Based on the four factors suggested by Blau and Scott, JCRCs are well positioned to survive, as the March of Dimes did, as they respond to the major progress made in accomplishing their original goals. They have received wide public acceptance, have successfully attained their major objectives, and are governed by a corporate-type structure that has both the capacity and interest to set and implement new goals. However, this review also identified significant threats to JCRC survival including the increasing balkanization of their constituency and environmental changes, including alteration of the organizational structure of the Jewish community, changes in the news media which lower the public profile of JCRCs, and a weak Judaic rationale for their substance-based focus on social justice.
In particular, JCRCs face a major decision whether they are primarily a process-based or substance-based entity. By transforming themselves into purely process-based organizations they can continue to serve as one of the few remaining organizational forums which encompass the entire breadth of the Jewish community, but then JCRCs would need to discard current positions that are closely aligned with political liberalism. The alternative is to settle on a raison d'être that is substance-based. In that case JCRCs need to identify new substantive goals which are unifying and which also convey an immediacy and resonance that their traditional and original goals are increasingly lacking.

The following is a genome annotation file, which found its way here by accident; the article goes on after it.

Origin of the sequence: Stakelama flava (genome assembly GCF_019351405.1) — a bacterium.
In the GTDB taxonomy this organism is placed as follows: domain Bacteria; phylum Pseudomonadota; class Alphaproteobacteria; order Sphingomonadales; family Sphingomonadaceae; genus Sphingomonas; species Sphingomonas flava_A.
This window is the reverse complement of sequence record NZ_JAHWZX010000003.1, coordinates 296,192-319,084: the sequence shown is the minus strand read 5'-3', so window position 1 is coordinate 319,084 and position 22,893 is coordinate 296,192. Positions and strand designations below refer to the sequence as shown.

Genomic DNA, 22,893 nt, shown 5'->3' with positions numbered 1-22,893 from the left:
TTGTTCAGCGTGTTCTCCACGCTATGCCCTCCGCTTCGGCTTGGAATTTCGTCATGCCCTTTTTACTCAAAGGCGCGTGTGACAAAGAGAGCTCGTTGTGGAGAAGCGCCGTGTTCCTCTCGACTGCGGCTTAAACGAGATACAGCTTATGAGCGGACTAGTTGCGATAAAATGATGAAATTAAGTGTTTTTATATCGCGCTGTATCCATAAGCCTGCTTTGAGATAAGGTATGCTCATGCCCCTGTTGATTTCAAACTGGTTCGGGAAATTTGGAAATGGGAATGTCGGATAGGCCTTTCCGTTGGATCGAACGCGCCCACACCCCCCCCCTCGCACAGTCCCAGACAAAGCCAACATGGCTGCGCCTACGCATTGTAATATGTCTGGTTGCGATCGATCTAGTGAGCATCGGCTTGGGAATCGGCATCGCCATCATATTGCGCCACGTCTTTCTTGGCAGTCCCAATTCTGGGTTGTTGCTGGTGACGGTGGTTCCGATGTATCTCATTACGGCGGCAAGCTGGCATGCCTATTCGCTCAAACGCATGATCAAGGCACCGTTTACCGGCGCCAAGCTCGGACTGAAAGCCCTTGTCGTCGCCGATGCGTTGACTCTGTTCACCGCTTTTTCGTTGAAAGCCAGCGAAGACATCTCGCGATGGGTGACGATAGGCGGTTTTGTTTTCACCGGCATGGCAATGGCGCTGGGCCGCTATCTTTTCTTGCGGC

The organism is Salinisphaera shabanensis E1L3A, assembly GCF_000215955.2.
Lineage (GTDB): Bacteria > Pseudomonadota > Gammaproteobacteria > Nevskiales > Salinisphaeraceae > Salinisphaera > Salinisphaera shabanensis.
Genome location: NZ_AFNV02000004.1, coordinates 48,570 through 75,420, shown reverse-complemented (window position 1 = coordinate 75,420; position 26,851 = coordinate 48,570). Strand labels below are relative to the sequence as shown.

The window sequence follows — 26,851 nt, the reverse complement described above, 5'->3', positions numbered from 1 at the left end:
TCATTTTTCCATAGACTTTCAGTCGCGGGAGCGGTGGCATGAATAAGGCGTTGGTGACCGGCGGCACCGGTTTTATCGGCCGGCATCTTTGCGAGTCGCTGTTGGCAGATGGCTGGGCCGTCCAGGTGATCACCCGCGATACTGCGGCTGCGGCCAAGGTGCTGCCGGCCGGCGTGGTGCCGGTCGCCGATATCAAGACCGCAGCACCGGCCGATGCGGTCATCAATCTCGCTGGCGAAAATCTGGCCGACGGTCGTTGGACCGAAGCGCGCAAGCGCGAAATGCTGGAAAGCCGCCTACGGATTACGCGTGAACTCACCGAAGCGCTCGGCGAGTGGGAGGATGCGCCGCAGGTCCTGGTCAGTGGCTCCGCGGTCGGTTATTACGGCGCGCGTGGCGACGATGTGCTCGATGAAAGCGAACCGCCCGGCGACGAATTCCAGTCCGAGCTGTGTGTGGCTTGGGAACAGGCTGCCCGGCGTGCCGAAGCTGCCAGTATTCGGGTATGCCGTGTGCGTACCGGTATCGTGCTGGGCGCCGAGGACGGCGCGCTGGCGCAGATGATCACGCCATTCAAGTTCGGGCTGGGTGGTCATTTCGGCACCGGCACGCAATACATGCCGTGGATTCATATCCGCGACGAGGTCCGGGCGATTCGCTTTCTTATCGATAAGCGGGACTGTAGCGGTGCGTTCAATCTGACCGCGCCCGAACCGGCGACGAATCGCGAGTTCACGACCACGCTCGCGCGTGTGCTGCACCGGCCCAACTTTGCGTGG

* * *
1. Herbert Kaufman, Time, Chance, and Organizations: Natural Selection in a Perilous Environment, 2nd ed. (Chatham, NJ: Chatham House Publishers, 1991), p. 27, italics in original.
2. Peter M. Blau and Marshall W. Meyer, Bureaucracy in Modern Society, 3rd ed. (New York: Random House, 1987), p. 141. For discussion of goal displacement, see also James G. March and Herbert A. Simon, Organization (New York: John Wiley & Sons, 1958), pp. 38-39.
3. Amitai Etzioni, Modern Organization (Englewood Cliffs, NJ: Prentice-Hall, 1964), p. 14.
4. David L. Sills, The Volunteers, Chapter IX (Glencoe, IL: Free Press, 1957).
5. At that time, its formal name was the National Foundation for Infantile Paralysis. Now it is called the March of Dimes - Birth Defects Foundation.
6. Ibid., p. 263, italics in original.
7. Ibid., p. 270, italics added.
8. David L. Sills, "Voluntary Associations: Sociological Aspects," International Encyclopedia of the Social Sciences (New York: Macmillan and Free Press, 1968), 16:371.